Social Engineering: Why You Might Not Know Your Colleagues as Well as You Think

Nov 9, 2022

Let’s cast our minds back to 9-5 office working days, water cooler debates, and quick chats in the break room. We worked side-by-side with colleagues, usually seeing the same faces multiple times a week. With set routines and clear safety policies and procedures in place, it was hard to ‘miss’ noticing anything untoward happening.

Not anymore. While traditional offices were never Fort Knox, they were places with fixed, clearly defined security perimeters. Now, as more and more organisations move to a distributed workforce, colleagues that may have once regularly rubbed shoulders are working hundreds or even thousands of miles apart. The traditional perimeters of protection are dissolving.

The Unexpected Email

Remote and flexible working is bringing great benefits and new opportunities for people worldwide. But new ways of working have also been a boon to many cybercriminals. As the workforce becomes more physically disparate, the number of face-to-face interactions between employees has significantly reduced. This distance provides criminals with new opportunities to socially engineer.

For example, an employee might receive an email from a colleague making an unusual request. The email address is correct, but the tone is slightly out of character. In the past, the employee would simply walk to their colleague’s desk or office and ask if everything was OK. But as almost all interaction now happens online, uncertainty and the benefit of the doubt could lead to the employee handing over sensitive data that falls into the hands of a phishing attacker.

The Art of Phishing

Phishing is no longer just an email security problem. It’s an increasingly sophisticated, targeted, and ruthless method of attack, targeting an ever-widening range of communication and productivity applications and services. For example, popular cloud-based collaboration and file-sharing services such as Microsoft Teams, Slack, and Google Docs are now being used by criminals as an initial point of penetration into a business. This attack vector relies on implied trust: victims are familiar with the platform and access it daily, so they are more likely to go through the motions and keep their defences down.

Social engineering attacks in workplaces are also becoming more human-centric. This is evident by the rise in highly effective spear phishing campaigns – attacks that are targeted at a specific person or organisation rather than a wider audience of potential victims. Spear phishing uses advanced social engineering techniques to craft an effective campaign based on gathered intelligence about a target, usually to steal login credentials. Once in, the attacker can access a treasure trove of sensitive data, moving undetected and undeterred until they have accomplished their objective.

Even in hybrid workplaces – where employees divide their time between the office and home – there are many potential weak points for criminals to probe. Particularly in larger businesses, it’s easy to assume that someone ‘new’ is who they say they are if you haven’t met face to face. It has also become much harder to verify a person’s identity by sight alone. Even a moving image on a video call doesn’t give the complete picture. Bad actors can – and will – play on these gaps and uncertainties.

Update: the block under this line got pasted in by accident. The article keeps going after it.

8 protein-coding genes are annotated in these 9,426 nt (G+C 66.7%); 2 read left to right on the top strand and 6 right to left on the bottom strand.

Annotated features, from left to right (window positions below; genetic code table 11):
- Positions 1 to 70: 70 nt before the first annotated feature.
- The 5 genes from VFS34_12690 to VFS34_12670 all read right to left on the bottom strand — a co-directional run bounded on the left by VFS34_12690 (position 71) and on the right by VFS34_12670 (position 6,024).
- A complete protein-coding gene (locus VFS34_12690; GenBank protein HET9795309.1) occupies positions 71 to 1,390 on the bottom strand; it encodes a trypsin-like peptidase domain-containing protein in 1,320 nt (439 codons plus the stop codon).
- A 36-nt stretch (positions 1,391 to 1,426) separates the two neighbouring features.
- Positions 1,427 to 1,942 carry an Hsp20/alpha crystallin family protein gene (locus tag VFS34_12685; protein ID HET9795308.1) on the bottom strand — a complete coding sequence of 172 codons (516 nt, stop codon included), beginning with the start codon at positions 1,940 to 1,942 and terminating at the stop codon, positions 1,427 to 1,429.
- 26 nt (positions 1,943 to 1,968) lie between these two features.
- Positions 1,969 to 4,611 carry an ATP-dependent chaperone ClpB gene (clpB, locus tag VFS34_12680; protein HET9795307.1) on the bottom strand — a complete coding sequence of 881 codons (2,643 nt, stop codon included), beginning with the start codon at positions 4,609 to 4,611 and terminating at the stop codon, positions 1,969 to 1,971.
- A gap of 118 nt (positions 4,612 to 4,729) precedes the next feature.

Continuous Education

The security risks of remote working are clear, but the answer isn’t to turn back the clock or build bigger walls. Instead, organisations can safely leverage the benefits of flexible working models by partnering with a trusted IT solutions and services provider to meet their unique security needs.

With the right support, organisations can put in place a zero-trust security framework that is not reliant on perimeter security, instead requiring each user, application, and device to individually pass an authentication test each time they access network resources. This enables a dispersed workforce to work and collaborate just as efficiently but with the peace of mind of knowing that the person they’re engaging with is who they say they are.

Cybersecurity awareness is also key to overcoming the risks of remote working. Continuous education builds employees’ knowledge and understanding of evolving security threats and essential cyber hygiene practices. Ideally, employees should be trained on cybersecurity once a quarter or more, with intermittent ‘live fire’ training exercises and regular reminders to stay diligent.

An organisation’s cybersecurity is only as strong as its weakest employee. This is why every single member of staff, regardless of role, needs to understand the potential impact a social engineering attack will have on the business, and take the necessary steps to reduce risk and remain vigilant. And while each employee must shoulder their share of responsibility, building this culture of security should be something that is driven from the top.

With these proactive and protective measures in place, businesses can continue to reap the benefits of remote and flexible working whilst keeping the social engineers at bay.


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